Life can be messy, and you might be wondering if you should involve your friends with your mental health ups-and-downs. You might be afraid because your friends are undereducated and misinformed about people living with mental health issues. They might be in the dark.
You've heard them whisper, "She's off her meds." As if a pill will solve everything when it is more complicated than that to be truly healthy. Your friends might have said that if you took better care of yourself, you wouldn't have problems. They might have insinuated that your issues are a wet blanket.
It's time to address your mental health without losing friendships.
Mental health is a chronic condition not unlike diabetes or hundreds of other medical conditions. You can ask for support beyond your medication and attending regular therapy appointments.
We are all in need of a friend's help from time to time. Here are four tips when you're feeling low, out of sorts, or on the edge:
1. Be Selective
You're looking for your friends' support and you're looking to be understood. You're not looking for hundreds of people to validate your latest post, you are looking for one brave friend who can be steady for you during a storm. Be aware that people might not see your mental health challenges through the same lens as you do. They haven't lived it.
The friend who you turn to for support might not be your best friend, instead they might be the best person during difficult times. Like a friend of mine called the 'fixer', he had been groomed to be the number-one emergency contact since he was a kid. He was a better guy, a more likable guy during tragedies.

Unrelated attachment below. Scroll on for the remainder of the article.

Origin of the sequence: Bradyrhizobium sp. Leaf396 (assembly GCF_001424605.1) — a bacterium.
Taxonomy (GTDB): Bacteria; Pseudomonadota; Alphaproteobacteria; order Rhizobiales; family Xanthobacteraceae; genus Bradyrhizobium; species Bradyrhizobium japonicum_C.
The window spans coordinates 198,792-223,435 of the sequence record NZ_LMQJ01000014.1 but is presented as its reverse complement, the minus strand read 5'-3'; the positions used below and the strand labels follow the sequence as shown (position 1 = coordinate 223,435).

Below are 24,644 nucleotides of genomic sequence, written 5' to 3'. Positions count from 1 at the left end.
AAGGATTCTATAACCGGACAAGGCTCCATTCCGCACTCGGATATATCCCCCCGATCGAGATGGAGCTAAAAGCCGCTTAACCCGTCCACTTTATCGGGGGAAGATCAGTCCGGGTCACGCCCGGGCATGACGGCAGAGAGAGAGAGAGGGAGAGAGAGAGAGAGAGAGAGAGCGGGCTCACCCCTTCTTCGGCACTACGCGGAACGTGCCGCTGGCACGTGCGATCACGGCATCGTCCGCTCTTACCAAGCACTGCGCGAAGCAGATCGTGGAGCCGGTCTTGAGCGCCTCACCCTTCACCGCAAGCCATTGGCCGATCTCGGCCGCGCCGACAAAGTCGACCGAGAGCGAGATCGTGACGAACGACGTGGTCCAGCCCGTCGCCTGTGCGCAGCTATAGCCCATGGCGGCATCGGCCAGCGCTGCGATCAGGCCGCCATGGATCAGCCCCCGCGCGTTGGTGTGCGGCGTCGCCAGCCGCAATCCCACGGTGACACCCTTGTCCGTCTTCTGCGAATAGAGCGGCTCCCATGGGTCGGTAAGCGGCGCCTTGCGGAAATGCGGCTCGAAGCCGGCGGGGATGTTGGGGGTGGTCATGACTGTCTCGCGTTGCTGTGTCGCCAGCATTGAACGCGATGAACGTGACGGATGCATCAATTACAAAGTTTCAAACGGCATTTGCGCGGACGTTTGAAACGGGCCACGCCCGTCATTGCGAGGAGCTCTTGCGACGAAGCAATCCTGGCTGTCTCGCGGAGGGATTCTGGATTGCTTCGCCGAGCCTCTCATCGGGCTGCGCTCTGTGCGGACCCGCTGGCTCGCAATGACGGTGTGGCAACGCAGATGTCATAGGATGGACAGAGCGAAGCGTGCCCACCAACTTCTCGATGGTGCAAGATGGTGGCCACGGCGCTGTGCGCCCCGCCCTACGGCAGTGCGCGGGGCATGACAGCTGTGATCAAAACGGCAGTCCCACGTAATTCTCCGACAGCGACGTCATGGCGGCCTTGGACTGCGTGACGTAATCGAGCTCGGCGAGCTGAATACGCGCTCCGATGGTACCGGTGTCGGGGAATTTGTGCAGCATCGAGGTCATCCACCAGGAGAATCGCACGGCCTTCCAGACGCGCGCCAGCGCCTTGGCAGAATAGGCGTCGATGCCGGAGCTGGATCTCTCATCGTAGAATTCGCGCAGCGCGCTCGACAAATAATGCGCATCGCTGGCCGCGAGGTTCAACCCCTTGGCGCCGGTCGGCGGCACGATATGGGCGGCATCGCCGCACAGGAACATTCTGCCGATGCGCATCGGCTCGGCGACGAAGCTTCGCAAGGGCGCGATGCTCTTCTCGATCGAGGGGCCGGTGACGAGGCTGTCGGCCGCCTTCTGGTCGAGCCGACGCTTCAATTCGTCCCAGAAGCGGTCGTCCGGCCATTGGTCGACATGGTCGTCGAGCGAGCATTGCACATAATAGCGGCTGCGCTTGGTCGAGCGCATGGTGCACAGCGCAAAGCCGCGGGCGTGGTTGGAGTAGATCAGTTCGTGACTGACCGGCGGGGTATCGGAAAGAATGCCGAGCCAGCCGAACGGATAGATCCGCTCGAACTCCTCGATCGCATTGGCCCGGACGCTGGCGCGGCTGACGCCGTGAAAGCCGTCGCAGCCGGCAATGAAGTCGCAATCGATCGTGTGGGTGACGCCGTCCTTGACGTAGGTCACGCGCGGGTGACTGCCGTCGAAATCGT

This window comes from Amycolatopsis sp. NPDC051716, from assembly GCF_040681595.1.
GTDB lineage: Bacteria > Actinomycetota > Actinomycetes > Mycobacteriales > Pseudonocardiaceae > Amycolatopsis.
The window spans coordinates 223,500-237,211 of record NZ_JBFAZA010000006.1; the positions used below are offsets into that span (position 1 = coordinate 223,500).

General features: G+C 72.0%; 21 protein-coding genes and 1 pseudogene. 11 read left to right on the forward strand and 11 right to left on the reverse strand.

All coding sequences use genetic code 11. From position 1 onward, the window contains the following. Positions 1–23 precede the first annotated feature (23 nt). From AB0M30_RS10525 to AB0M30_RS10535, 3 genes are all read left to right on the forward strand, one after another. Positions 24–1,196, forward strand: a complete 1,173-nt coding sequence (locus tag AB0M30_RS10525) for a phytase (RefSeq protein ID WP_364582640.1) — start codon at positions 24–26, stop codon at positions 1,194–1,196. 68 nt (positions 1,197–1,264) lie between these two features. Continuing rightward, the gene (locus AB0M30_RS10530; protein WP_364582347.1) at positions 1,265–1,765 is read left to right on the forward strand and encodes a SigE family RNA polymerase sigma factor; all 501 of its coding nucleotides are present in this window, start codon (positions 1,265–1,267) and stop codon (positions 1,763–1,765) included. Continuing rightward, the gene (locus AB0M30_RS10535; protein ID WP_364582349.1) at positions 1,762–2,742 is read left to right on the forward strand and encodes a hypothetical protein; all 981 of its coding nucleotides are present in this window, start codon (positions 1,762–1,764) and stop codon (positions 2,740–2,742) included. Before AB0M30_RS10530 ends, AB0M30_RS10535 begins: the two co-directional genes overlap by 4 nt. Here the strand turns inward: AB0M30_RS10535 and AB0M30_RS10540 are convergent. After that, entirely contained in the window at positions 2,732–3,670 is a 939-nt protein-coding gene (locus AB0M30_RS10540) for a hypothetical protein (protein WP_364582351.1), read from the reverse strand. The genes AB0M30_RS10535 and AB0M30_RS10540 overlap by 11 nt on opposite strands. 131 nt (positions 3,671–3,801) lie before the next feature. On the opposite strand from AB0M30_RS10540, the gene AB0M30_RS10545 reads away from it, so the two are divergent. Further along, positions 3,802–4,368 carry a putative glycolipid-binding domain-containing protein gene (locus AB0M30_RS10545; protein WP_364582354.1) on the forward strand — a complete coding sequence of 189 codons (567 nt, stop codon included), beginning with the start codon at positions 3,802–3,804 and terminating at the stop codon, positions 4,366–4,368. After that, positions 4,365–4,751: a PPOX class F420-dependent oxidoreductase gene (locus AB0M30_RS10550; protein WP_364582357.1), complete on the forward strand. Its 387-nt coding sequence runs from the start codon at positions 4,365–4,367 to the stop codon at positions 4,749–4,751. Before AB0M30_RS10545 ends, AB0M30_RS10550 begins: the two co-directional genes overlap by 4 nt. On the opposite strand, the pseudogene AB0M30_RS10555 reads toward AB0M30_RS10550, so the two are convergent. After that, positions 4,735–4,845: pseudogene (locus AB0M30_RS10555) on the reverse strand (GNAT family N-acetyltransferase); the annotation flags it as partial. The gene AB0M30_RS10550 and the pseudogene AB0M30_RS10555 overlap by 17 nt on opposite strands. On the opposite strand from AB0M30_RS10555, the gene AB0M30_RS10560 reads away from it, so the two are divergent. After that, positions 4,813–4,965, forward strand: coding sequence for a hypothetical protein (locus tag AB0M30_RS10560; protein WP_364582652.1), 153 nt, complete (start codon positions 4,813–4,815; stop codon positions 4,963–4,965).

All of your friends might show up when you call them on the first day of a crisis, but there's a chance they might have left the building before all the dust settles. An emotional crisis can last months not just a few hours and very few friends are built to stand-by you for a long time. Involving the right person is key.
2. Be a Planner
Once you've selected the most compassionate, dependable friend to be your contact and possibly help you out during an emergency, you'll want to plan.
Tell them about your medical history and how you manage your condition currently. Share the name and phone number of your health care professional that you see for therapy and medication and give an accurate list of any medicines that you take.
Listen to their concerns and answers their questions. Holding back information can affect whether your friend can truly help you and whether or not they feel a part of your team.
3. Be Committed
Telling a friend about your challenges does not mean that you've hired a personal garbage collector — person to pick-up and take out your trash. Instead, once you've involved a friend in your quest for stability, you will be held accountable to follow the plan that your health care provider and your friends and family outlined.
You should be honest when you fall short of following the plan whether it be not taking your medication or not seeing your therapist or avoiding stress.
4. Be Charlie Brown
Acknowledge that you, too, will be there for your friend.
Thank your friend in writing and out loud after they have helped you get your life back on track. Promise them that you will be there when they need you. You have the unique experience of understanding how people need help from friends and you will be the best helper to your friend.
The friend who helped you through this storm will likely face some kind of challenges in the coming days. Demonstrating that you will be there for your friend is the best way to ensure that they will show up for you.
If you are feeling alone and thinking about harming yourself, please call this hotline: 1-800-950-NAMI or visit NAMI's website.
You are not alone.